I arrived in Muskogee last night (August 22) at the Diamonds in the Rough sober living house to visit my daughter.
I was overwhelmed by the spirit of happiness and love that abounded in spite of the fact that each girl is still overcoming her demons.
We went to a church meeting and as the music was playing, I turned to my daughter and as we hugged, I felt God flow through both of us and I realized like never before that every miracle I have ever prayed for that girl has been granted.
She is alive and she is on the road to recovery.
The road to recovery is a long twisting road with many detours and problems.
It’s not a picnic. I know, because I’ve been sober for over 30 years.
I was overcome as I held her and she held me. All that we have been through with each other in our lives with men and with our addictions almost made sense and I truly felt the spirit of God as His precious grace flowed through us.
A young girl picks up a drink
Her fear and pain melts away,
She found a magic cure
She found a best friend today.
She takes that friend with her
Where ever she has to be,
The friend gets her through,
But she’s no longer free.
Hiding her new friend from the rest
It’s true, somehow she always knows,
That this friend is dangerous.
But caution? To the wind it goes.
Years slip by and some begin to see
That she prefers this friend,
People criticize her drinking
And other friendships end.
The bottle becomes her center
It directs her every move,
But what once brought her relief
No longer seems to soothe.
The friend who helped her through
Now cripples and blinds her sight,
Alone she drinks and she cries
Dreading tomorrow, hating tonight.
She gave up all her friends
To keep the brown bottle close,
Now she has lost them all
Betrayed by what she trusted most.
She reaches out to God
During a desperately lonely hour,
He sends her back His love
And fills her with His power.
She ends the deadly friendship
Stands strong and free again,
The black fog begins to lift and
Sobriety is one fight she does win.
When you were in the first grade you pressed your tiny hands into finger paint. I still have your red handprints on the faded yellow construction paper. Your teacher helped you to paste your picture beneath the handprints and you gave me the gift for Mother’s Day. The gift hung on my wall for so many years and then I tucked it away in your box.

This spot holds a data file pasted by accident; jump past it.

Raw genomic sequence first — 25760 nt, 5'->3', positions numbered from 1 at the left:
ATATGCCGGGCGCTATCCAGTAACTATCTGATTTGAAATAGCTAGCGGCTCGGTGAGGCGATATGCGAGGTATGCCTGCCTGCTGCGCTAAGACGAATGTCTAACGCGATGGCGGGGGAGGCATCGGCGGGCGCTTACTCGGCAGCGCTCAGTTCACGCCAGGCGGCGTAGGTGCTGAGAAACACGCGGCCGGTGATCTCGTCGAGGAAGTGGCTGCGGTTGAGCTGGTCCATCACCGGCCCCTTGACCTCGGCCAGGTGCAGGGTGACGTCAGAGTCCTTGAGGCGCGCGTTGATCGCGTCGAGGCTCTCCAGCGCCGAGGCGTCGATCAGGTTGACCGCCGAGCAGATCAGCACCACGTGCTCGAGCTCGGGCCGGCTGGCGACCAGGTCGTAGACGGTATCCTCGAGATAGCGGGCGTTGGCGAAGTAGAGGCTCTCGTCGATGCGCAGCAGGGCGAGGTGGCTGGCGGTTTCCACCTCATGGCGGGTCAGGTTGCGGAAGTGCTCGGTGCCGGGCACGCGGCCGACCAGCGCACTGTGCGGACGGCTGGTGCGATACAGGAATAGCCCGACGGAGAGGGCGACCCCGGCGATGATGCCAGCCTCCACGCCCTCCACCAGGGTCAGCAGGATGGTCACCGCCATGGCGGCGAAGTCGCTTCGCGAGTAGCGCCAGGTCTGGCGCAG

There are mementos of each year we’ve been together in your box. Your pink cotton prairie dress which was your hippy mom’s idea of suitable attire for a christening, the crafts you made me at summer camp, the yarn rugs, the pot holders, the blue pottery teddy bear that Nana helped you make for me, the Christmas ornament with the picture of you that you hate (you were in that awkward stage) and just about every card, note and gift you’ve ever given me, they have all found their way into your box.
The gift you gave me this year overwhelmed me, caused tears to pour down my face, the face that you tell me is still beautiful and I know in your eyes it will always be no matter how old I am.
This year’s gift cannot be tucked away in your box. No one can see it but you and I and I don’t even know if you realize just how enormous this gift is, although you created it. You might not even know that you already gave it to me because Mother’s Day is another week away.
My gift was a simple phone call. You asked your husband to call me because your phone wasn’t working and you knew that I’d be worried about the things going on in your life if I couldn’t reach you today.
The gift had multiple facets, as many as a diamond or a kaleidoscope.
The phone call said much more than his words, “We don’t want you to worry today.”
Maybe I heard between the lines, but to me it said–you are sober, you are responsible and that you can look beyond your own needs. It said that you have enough respect for yourself that you know that you deserve to be with a good, hardworking man who respects not only you, but also your mother, no matter how crazy or ditzy we can each get.
The gift reminded me how very far you have come from that day when you walked into a treatment center with drugs hidden in a private region sixteen months ago. It was too late to save custody of your other four babies, but it was not to late to save you, my middle child, my baby. Everyday that you are clean and you are alive is your gift to me.
The gift said that you are fighting the odds and the system to embrace the second chance God has given you, your tiny baby boy and the rather tall teenager whom you gave birth to when you were but a child yourself, the two that you hold so close to your heart as you miss the babies that you can not hold, can not see, can not mother.
This gift will never be put away in your box, that’s true; but it will be alive in my heart and soul long after my bones have turned to dust.
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